Wines from Touraine, Vouvray and Montlouis in Loire Valley of France

January 9, 2011

About Wines from Loire Valley of France
Best wine supplier in Philippines discusses wine related topics

Touraine Part 1
Although it is possible to reach the vineyards of Chinon, Bourgueil and Vouvray from Saumur with a comfortable drive, it may be just as convenient to set up camp in Tours itself. This is a wonderful city, the centre bustling with life and activity, and the Old Quarter has a glorious charm. There are many hotels in this section, so one can really soak up the atmosphere of the old town, whilst keeping the vineyards of Vouvray, just to the east, and Chinon and Bourgueil, to the west, within easy driving distance.

Abandon hope, all ye who enter here. Well, abandon hope of finding the particular domaine you are searching for within a reasonable amount of time, anyway. Vouvray does not have the swathe of housing and industrial suburbs that Tours possesses, yet this small town will confuse the unwary traveller just as much as any great city. On my most recent to Domaine Huet, having reached the town it took me at least another forty frustrating minutes to locate the property, which is on a hill running up towards the vineyards above the town just before Domaine du Clos Naudin, some considerable distance from where my map told me they were located. This inability to locate Huet is a regular component of any trip to Vouvray, and yet on my next sojourn here I found Huet immediately; unfortunately this time I was hunting for Domaine Aubuisières. After a fruitless search I gave up and visited Catherine & Didier Champalou instead, who subsequently gave me directions on to Bernard Fouquet’s cave, which I discovered on a back street near the centre ville, again some distance from where my map was directing me. After that I threw the map away.
The streets of Vouvray may seem designed to confuse and disorientate, but that should not discourage us from exploring the town through its wines. In the eyes of many they are the Loire’s greatest, and this vinous reward is well worth even an hour of luckless driving, looking stupid and lost. Whether considering the dry minerality of the sec wines, the exquisite balance of a demi-sec, or the fabulous intensity and complex flavour of an aged moelleux, Vouvray is the greatest appellation of this section of the Loire. Some might say it is the greatest appellation of all the Loire. The wines have great longevity, displaying fabulous richness and complex flavours with advancing age, and from a great vintage such as 1947 some, such as the Huet Le Haut Lieu Moelleux, have taken on an almost mythical status. And even when mature, many of the wines (although not the 1947s!) remain comparative bargains. It is no accident that almost half of all the Loire wine in my cellar is Vouvray, more than any other single appellation.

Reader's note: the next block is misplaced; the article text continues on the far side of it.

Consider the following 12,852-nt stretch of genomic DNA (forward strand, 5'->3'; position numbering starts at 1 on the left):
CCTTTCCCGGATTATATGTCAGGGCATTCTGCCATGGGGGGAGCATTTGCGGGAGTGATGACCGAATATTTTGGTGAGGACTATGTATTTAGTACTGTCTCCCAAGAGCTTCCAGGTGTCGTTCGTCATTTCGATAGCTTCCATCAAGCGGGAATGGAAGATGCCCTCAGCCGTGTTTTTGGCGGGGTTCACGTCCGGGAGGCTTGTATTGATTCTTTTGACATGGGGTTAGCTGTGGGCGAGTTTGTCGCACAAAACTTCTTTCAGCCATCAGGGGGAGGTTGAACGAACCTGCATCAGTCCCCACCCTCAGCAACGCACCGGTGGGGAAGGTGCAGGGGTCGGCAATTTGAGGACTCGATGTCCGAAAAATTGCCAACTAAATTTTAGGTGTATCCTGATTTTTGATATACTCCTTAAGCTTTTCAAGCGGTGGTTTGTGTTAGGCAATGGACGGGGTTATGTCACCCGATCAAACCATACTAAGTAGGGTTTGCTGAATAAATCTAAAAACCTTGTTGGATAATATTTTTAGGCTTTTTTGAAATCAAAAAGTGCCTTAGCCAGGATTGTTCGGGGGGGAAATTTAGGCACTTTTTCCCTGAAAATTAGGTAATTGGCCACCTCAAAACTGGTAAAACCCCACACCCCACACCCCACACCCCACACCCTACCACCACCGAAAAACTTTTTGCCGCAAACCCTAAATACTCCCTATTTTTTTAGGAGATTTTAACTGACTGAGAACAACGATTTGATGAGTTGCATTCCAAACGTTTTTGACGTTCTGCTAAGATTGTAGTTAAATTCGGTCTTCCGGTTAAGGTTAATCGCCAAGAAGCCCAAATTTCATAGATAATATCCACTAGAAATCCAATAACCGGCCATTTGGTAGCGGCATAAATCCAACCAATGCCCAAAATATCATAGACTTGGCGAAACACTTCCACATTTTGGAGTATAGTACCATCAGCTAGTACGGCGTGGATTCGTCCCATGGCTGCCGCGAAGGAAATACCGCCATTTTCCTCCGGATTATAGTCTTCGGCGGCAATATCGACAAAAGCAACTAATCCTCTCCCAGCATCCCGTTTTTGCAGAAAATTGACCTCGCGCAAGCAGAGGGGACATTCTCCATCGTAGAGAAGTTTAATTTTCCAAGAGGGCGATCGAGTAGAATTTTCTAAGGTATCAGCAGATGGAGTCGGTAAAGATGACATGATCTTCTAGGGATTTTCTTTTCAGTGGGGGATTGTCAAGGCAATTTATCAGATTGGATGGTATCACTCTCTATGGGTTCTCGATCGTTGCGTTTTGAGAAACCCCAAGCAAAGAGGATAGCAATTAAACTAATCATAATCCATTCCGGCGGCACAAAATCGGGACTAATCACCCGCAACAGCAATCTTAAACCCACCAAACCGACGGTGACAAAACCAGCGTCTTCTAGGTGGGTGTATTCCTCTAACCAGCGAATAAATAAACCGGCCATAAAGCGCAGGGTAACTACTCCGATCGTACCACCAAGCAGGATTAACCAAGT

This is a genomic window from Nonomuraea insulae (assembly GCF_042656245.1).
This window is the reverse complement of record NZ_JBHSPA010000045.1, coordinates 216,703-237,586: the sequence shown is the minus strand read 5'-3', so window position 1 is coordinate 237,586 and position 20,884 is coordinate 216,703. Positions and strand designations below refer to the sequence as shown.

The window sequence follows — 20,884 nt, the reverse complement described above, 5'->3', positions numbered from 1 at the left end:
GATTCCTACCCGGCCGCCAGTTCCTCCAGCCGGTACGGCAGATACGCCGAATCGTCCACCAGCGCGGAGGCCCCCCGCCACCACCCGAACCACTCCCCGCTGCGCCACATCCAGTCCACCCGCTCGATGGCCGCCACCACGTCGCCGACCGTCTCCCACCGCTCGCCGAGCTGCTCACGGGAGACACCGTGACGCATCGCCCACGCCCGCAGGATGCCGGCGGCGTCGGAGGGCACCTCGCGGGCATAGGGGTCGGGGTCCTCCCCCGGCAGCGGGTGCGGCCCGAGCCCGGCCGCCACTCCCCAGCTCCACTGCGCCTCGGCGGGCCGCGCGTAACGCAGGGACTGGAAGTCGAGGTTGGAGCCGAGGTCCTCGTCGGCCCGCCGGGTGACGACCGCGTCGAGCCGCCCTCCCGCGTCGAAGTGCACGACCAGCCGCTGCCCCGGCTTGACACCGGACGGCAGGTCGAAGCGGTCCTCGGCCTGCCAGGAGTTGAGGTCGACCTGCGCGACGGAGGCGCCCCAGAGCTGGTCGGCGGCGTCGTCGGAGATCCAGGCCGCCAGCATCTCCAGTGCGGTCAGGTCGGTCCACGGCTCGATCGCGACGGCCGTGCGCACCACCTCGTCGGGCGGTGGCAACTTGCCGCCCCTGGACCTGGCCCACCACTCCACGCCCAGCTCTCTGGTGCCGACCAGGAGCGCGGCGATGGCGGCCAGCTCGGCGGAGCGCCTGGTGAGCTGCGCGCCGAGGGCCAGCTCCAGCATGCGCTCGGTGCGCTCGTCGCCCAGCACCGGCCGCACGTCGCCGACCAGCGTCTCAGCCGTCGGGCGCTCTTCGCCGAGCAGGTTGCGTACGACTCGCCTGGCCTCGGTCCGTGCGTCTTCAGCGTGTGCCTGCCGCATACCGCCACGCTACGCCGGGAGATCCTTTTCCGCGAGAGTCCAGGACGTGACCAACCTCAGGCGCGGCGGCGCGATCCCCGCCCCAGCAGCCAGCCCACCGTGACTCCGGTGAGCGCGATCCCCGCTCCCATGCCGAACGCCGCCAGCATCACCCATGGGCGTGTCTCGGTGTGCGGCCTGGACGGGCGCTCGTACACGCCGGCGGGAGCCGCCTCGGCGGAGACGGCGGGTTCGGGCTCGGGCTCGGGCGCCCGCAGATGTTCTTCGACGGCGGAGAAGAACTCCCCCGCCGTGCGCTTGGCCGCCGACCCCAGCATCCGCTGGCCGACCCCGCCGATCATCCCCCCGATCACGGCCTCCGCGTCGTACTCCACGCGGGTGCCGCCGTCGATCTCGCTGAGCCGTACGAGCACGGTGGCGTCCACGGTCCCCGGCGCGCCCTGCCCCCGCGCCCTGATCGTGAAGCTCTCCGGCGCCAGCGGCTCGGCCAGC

The Vouvray vineyards, which lie on the slopes and plateau above the town, are ancient; St Martin de Tours, who established a monastery at nearby Marmoutier, is credited with their creation in the 5th Century. Having said that, some also credit this bishop of Tours with the discovery of pruning, following his observation of a donkey chewing on the vines. Perhaps these two fanciful tales are over-simplifications? Whatever their origins, today the vineyards lie across eight communes around (and including) Vouvray, the appellation boundaries having been defined in 1936. The terroir underfoot is tuffeau chalk bedrock covered with clay soils containing areas of flint and sand, and the wines that spring forth are 100% Chenin Blanc, and come in a range of styles, from sec to moelleux, where the rendement de base is 52 hl/ha, as well as pétillant and mousseux, where the rendement de base is 65 hl/ha. The rendement de base is, however, just a guide, and maximum yields are in fact higher than these figures might otherwise suggest. Appellation regulations also stipulate minimum must weight – 153 g/l for the still wines and 136 g/l for sparkling styles – and final alcoholic strength is also regulated. The INAO does not, however, furnish the winemaker with minimum sugar concentrations to define sec, demi-sec or moelleux, and so these terms are open to wider interpretation. European Union agricultural policy does provide guidance on their use, however, although they do not marry well with what is actually bottled in the Loire, and in fact the EU figues (sec, for instance, is 17-35 g/l of residual sugar) make no sense to me whatsoever. There is, of course, more to sweetness than sugar, as the acidity and balance of a wine has a huge impact on how sweet the wine is perceived to be on the palate, but these figures at least give a little guidance. The only real way to understand Vouvray, though, is to taste it and drink it, a practice I wholeheartedly recommend. Or, of course, you could visit the vineyards themselves. Just make sure you leave plenty time to find your chosen domaine.